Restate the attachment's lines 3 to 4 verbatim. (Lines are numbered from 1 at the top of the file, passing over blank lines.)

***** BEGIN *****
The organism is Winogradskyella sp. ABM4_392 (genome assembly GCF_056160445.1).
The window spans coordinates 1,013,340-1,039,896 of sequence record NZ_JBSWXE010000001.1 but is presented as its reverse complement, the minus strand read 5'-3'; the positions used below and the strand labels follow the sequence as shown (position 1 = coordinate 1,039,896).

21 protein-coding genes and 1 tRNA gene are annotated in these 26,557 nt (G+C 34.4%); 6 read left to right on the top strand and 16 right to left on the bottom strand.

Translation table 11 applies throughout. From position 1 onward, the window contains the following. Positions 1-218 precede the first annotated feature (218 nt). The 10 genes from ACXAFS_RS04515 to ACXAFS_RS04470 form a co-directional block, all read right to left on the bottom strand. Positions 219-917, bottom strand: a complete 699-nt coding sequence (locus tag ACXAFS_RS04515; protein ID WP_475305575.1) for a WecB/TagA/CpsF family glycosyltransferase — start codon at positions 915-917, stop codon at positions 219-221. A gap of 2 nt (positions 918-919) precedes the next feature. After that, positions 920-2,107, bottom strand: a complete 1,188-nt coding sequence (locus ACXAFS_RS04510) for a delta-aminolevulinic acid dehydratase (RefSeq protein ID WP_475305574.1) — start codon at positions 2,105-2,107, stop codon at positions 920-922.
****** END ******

21 protein-coding genes and 1 tRNA gene are annotated in these 26,557 nt (G+C 34.4%); 6 read left to right on the top strand and 16 right to left on the bottom strand.

Translation table 11 applies throughout. From position 1 onward, the window contains the following. Positions 1-218 precede the first annotated feature (218 nt). The 10 genes from ACXAFS_RS04515 to ACXAFS_RS04470 form a co-directional block, all read right to left on the bottom strand. Positions 219-917, bottom strand: a complete 699-nt coding sequence (locus tag ACXAFS_RS04515; protein ID WP_475305575.1) for a WecB/TagA/CpsF family glycosyltransferase — start codon at positions 915-917, stop codon at positions 219-221. A gap of 2 nt (positions 918-919) precedes the next feature. After that, positions 920-2,107, bottom strand: a complete 1,188-nt coding sequence (locus ACXAFS_RS04510) for a delta-aminolevulinic acid dehydratase (RefSeq protein ID WP_475305574.1) — start codon at positions 2,105-2,107, stop codon at positions 920-922.